*cue Victory Fanfare music*


Here are pictures of the completed thing:




Thanks for reading or looking through this tutorial, let me know in a comment what you thought about it or if you had any questions about a step. Check out our other tutorials too!

17 comments:

  1. that is epic! that really helped thx alot

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  2. Thank you =D
    is ist also possible to do the handles out of modelling clay ? :3

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  3. this is really helpful thanks !
    I found it easier though to make the whole flower instead of the petals separately . :3

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  4. Wow, this helped me so much! I've already finished my Kairi costume and just needed a keyblade to complete it and this helped me out SO MUCH!! Thank-you ever so much!! ~~<3

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  5. Thank you so much for sharing, I wanted to make this for my daughter for valentines day this year, if it comes half as nice as yours she is going to flip... I'm so excited, tytytyty!!!!

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  6. Thanks so much guys! I know how hard it is to start something without a tutorial, I followed a guide on certain aspects but wanted to make my own for my own version for people just like you.

    Good luck making one, and let me know if you have any questions! :D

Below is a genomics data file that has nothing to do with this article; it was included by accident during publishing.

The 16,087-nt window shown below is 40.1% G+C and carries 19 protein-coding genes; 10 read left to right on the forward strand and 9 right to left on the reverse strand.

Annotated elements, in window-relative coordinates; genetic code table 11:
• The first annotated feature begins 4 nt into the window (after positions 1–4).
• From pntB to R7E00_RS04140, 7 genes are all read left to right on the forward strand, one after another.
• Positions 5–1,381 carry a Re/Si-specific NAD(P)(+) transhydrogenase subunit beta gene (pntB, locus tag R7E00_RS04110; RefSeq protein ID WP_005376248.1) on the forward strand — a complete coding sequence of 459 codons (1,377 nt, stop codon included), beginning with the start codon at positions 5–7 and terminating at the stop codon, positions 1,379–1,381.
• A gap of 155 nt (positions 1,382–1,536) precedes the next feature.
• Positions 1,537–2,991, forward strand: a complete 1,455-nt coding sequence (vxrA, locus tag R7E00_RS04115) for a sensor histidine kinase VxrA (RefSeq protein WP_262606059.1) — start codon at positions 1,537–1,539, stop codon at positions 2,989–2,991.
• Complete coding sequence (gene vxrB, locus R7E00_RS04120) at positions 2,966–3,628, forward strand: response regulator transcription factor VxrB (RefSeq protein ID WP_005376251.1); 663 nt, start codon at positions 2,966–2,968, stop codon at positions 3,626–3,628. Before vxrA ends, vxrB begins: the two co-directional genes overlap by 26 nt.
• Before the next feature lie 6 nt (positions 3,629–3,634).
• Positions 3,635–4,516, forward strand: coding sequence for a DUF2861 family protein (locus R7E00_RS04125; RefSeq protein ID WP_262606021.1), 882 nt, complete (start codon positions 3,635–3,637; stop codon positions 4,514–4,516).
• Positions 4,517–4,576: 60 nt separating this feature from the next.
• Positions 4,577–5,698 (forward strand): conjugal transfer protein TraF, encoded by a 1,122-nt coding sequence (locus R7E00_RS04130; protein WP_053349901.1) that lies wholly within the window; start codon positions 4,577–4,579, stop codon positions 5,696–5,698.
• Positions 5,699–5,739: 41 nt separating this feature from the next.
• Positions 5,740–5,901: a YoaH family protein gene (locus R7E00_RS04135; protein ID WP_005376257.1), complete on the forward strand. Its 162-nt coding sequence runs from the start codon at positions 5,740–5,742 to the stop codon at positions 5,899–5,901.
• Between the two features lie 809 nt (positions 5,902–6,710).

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  7. are there any alterations that i could make to make the keyblade as light as possible? i plan on carrying it all day for comic-con, and i dont want to get tired of holding it. Yours looks amazing, im so inspired! Thanks!

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  8. and now I know what I'm doing when I get money for the materials... I just hope I follow the directions correctly

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  9. This was helpful. I used it as a reference for the flowers but I did notice your handles are backwards. Blue one should have been on the left of the keyblade while the flowers are on the right side (opposite). Other than that small detail in the handles, this was invaluable in creating the top part for us. Thanks!

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  10. Thank you very much for posting this tutorial! I've been looking everywhere for a good refrence for Kairi's Keyblade. (I've been wanting to make one for a while now and couldn't find any tutorial with in-depth instructions). And about the flower part of the Keyblade, when you used the small wood for support, how deep of a sleet (I think that's what it's called) did you cut into the dowel?

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  11. I followed this, but used fake flowers instead of making my own, and this really helped thou, I wish I read the part about the floral tape for the vine, bc i just painted it and it chips and looks kinda bad, but oh wells overall i love it thank you!

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  12. Where can you find wooden wheels?

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    1. We found the wooden wheels at our local craft store, Michaels. You can also find them at hobby stores like Joanns, or Hobby Lobby. All of those stores also sell their products online if you don't happen to have one in the area. :]

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  13. did you glue the wooden handles or nail it together?

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    Replies
    1. The handles were attached with a combination of wood glue, and dowels. A slot was created in the base of the keyblade where the dowels were inserted and secured with glue. I hope this helps/makes sense!

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  14. would you be willing to make one for me?